When I get asked to do the video for a song, I walk over Williamsburg bridge to Manhattan and listen to it over and over until I have the right images in my head. It’s more like a fragmented dream than a story, usually. I tend to feel like too much narrative disturbs the song more than supporting it. I want to convey or heighten, sometimes contrast, the mood and a feeling of a song, not tell the story — that’s what the lyrics are for. With this one, the guitar riff made me think of ’90s films like The Craft and The Blair Witch Project. That led me to looking for images of women in formations and furthermore, looking at videos of nuns. I became fascinated by the rituals of these Roman Catholic nuns — women who surrender their life and self-control to an unseen force that’s nurtured by their dedication and sacrifice. I was drawn to a clip of a nun getting ready to join the order; the other woman was helping her get ready. There was something fascinating about their quiet joy and held excitement.


Do you or The Megaphonic Thrift have any relationship or interest in occultism or the rituals shown in the music video?

I was raised without any religion so I’m very fascinated by religious rituals. It seems there’s quite a bit of art being made about that nowadays.


Is there anything else you think we should know? Anecdotes or surprises, perhaps?

I always work with the same DP, Zachary Galler; his sense of light and movement is unique. He’s wonderful to work with. We are making our first feature-length film in the fall. We shot the video in Upstate New York in a friend’s house. A very raw and inspiring place.



Written by
Vee Hua 華婷婷

Vee Hua 華婷婷 (they/them) is a writer, filmmaker, and organizer with semi-nomadic tendencies. Much of their work unifies their metaphysical interests with their belief that art can positively transform the self and society. They are the Editor-in-Chief of REDEFINE, Interim Managing Editor of South Seattle Emerald, and Co-Chair of the Seattle Arts Commission. They also previously served as the Executive Director of the interdisciplinary community hub, Northwest Film Forum, where they played a key role in making the space more welcoming and accessible for diverse audiences.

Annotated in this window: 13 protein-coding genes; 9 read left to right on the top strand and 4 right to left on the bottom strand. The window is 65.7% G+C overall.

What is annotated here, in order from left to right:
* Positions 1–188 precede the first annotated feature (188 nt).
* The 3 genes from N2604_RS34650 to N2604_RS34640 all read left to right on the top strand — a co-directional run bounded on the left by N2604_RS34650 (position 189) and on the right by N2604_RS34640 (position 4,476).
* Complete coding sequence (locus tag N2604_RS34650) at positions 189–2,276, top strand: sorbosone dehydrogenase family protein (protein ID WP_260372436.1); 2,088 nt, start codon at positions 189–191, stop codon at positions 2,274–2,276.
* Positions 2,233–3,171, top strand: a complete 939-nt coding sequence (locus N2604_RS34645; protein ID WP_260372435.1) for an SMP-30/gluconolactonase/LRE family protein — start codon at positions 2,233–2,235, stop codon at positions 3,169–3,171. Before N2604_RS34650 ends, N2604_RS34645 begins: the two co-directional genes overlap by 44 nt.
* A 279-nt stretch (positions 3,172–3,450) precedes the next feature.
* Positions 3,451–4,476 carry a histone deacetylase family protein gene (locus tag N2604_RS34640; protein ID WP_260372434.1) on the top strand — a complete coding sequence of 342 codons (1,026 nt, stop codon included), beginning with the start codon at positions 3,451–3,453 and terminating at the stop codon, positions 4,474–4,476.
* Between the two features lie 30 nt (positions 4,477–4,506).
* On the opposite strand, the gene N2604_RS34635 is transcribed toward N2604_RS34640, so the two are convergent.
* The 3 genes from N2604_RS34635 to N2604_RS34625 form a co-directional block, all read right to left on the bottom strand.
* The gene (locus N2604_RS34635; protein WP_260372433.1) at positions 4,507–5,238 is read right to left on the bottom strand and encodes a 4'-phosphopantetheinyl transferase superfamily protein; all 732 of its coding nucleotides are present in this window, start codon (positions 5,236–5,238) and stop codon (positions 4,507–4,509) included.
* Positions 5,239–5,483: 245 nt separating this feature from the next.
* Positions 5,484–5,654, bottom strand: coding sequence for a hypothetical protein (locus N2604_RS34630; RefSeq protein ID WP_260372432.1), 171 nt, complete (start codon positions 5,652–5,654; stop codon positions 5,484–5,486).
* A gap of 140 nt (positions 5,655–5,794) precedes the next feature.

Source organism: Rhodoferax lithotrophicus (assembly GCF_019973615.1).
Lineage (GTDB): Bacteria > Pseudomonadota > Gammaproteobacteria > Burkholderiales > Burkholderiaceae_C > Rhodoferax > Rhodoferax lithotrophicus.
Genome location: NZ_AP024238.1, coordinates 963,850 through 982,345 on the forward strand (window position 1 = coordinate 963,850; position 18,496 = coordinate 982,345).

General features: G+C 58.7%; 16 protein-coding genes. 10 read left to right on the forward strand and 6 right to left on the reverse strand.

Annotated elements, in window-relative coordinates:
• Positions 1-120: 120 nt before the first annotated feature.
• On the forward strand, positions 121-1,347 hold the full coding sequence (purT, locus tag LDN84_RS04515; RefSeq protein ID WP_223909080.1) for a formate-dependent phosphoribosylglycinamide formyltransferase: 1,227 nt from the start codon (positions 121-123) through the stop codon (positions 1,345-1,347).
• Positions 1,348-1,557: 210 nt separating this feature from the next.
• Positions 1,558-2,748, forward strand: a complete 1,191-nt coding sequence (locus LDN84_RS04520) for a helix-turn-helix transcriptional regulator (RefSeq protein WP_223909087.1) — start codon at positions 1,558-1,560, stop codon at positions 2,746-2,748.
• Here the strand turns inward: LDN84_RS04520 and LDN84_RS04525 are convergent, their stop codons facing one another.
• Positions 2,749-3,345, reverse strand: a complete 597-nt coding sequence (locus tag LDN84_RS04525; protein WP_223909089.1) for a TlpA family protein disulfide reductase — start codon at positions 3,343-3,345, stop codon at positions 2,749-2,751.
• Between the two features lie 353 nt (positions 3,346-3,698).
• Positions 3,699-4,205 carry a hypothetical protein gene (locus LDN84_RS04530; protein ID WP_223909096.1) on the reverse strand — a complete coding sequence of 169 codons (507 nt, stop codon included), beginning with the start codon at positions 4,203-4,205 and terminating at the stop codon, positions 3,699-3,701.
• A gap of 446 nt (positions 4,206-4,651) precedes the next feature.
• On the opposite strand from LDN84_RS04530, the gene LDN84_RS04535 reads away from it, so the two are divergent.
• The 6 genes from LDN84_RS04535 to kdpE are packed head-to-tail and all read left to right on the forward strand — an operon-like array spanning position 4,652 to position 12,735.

Vee has two narrative short films. Searching Skies (2017) touches on Syrian refugee resettlement in the United States; with it, they helped co-organize The Seventh Art Stand, a national film and civil rights discussion series against Islamophobia. Reckless Spirits (2022) is a metaphysical, multi-lingual POC buddy comedy for a bleak new era, in anticipation of a feature-length project.

Vee is passionate about cultural space, the environment, and finding ways to covertly and overtly disrupt oppressive structures. They also regularly share observational human stories through their storytelling newsletter, RAMBLIN’ WITH VEE!, and are pursuing a Master’s in Tribal Resource and Environmental Stewardship under the Native American Studies Department at the University of Minnesota.

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Written by Vee Hua 華婷婷